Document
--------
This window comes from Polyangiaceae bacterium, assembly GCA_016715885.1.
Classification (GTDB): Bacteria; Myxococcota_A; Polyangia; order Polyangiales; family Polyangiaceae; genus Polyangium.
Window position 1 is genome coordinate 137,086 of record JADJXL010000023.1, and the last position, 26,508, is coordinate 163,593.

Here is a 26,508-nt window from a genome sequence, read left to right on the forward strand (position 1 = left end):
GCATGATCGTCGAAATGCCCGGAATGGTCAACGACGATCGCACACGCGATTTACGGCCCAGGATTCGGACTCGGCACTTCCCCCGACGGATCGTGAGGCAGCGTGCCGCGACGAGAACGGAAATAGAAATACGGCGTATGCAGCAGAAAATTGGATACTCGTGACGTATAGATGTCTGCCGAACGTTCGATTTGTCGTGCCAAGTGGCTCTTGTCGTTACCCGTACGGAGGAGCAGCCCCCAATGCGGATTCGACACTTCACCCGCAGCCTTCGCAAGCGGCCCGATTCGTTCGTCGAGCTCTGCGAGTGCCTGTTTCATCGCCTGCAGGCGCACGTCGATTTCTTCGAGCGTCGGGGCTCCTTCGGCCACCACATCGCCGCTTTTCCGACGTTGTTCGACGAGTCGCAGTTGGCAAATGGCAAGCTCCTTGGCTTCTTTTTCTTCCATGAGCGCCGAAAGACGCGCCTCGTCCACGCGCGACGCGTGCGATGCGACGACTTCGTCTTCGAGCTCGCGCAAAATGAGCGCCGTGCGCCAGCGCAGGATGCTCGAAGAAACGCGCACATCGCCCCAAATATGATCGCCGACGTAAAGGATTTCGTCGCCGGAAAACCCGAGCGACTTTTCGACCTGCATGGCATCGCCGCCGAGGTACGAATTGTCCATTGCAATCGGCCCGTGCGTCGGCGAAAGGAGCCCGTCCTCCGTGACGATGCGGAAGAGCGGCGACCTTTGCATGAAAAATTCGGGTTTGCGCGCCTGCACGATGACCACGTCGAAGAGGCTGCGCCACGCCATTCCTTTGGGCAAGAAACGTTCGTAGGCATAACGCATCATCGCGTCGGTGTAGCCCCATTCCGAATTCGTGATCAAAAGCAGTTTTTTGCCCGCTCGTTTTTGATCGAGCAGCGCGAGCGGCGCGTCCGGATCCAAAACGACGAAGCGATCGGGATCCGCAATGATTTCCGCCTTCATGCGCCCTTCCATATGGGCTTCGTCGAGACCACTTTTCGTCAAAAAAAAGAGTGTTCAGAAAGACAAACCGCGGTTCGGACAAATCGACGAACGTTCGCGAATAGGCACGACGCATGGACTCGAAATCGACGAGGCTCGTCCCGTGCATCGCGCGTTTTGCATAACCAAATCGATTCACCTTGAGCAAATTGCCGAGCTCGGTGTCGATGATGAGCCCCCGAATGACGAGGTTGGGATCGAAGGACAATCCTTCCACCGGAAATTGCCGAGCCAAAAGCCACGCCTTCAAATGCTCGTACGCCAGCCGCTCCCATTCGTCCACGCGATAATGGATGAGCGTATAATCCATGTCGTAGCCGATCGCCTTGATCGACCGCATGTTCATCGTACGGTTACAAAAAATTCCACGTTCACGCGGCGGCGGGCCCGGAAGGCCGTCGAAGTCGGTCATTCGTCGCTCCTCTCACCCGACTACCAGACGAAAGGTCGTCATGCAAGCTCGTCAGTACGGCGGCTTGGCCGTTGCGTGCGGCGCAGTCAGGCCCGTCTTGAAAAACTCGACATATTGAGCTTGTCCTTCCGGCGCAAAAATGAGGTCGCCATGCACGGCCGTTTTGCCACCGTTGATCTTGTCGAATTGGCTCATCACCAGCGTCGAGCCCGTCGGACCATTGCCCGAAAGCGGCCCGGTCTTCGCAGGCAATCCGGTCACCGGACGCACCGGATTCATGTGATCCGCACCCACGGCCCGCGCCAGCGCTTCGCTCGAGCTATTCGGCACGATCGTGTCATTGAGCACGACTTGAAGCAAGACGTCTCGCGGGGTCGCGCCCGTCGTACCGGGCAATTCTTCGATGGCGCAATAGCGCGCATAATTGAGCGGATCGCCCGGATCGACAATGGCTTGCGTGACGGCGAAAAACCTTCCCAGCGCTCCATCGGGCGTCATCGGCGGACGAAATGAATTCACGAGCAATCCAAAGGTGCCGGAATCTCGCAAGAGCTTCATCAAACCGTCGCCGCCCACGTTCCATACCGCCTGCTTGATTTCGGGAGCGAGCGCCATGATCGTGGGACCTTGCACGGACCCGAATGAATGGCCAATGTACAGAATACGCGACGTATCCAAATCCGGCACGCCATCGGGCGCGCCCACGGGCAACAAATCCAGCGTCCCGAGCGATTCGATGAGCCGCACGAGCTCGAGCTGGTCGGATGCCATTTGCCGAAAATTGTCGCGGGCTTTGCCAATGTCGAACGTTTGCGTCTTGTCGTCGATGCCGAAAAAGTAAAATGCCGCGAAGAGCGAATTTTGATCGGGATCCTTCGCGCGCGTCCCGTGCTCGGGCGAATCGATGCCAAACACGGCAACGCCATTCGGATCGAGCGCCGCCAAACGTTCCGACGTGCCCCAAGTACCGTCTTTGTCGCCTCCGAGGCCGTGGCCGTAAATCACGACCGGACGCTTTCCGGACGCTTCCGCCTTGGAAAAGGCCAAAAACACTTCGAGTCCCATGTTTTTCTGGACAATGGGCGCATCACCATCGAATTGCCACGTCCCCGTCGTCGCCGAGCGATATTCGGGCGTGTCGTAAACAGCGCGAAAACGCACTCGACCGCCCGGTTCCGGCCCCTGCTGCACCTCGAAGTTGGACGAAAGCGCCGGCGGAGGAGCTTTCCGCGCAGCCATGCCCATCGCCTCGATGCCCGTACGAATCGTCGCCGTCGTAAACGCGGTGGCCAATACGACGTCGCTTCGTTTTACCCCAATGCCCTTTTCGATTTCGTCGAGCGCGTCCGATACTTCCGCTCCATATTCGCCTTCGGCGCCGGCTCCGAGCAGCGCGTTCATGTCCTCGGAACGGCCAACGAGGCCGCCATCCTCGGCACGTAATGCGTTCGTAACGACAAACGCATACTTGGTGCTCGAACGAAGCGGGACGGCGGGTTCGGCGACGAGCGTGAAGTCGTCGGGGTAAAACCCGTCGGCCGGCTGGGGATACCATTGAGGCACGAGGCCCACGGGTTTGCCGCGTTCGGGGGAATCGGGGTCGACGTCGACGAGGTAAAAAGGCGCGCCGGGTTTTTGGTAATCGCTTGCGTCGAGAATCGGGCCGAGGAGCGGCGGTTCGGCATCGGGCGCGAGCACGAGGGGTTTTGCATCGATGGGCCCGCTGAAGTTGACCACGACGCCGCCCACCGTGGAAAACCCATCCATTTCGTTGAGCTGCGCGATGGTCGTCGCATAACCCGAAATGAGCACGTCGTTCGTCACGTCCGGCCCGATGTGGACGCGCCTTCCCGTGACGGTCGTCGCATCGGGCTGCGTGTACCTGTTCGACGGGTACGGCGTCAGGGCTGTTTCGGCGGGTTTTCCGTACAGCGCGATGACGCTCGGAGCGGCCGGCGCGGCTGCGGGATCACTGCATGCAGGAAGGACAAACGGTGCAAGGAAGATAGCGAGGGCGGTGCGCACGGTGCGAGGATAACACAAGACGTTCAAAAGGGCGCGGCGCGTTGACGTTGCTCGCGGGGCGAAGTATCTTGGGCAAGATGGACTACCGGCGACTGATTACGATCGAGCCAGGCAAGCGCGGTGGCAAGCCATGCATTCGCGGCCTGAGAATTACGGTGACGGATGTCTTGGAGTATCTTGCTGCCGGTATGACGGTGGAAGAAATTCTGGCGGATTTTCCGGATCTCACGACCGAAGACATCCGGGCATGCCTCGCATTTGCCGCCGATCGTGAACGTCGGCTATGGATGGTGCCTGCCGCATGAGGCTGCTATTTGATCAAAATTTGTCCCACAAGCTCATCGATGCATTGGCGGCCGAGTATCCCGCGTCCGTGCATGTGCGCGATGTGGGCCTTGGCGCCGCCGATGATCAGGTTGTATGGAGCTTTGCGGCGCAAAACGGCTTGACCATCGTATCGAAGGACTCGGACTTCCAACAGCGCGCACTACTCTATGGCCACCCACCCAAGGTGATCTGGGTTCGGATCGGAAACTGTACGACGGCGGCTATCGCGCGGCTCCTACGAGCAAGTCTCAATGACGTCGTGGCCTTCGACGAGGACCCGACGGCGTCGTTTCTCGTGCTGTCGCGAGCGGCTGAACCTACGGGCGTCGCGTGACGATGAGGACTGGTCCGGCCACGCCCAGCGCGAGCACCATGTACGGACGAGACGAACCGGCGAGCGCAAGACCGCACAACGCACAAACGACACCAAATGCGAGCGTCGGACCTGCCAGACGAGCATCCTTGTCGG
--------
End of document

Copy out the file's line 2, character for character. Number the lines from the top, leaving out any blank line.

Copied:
Classification (GTDB): Bacteria; Myxococcota_A; Polyangia; order Polyangiales; family Polyangiaceae; genus Polyangium.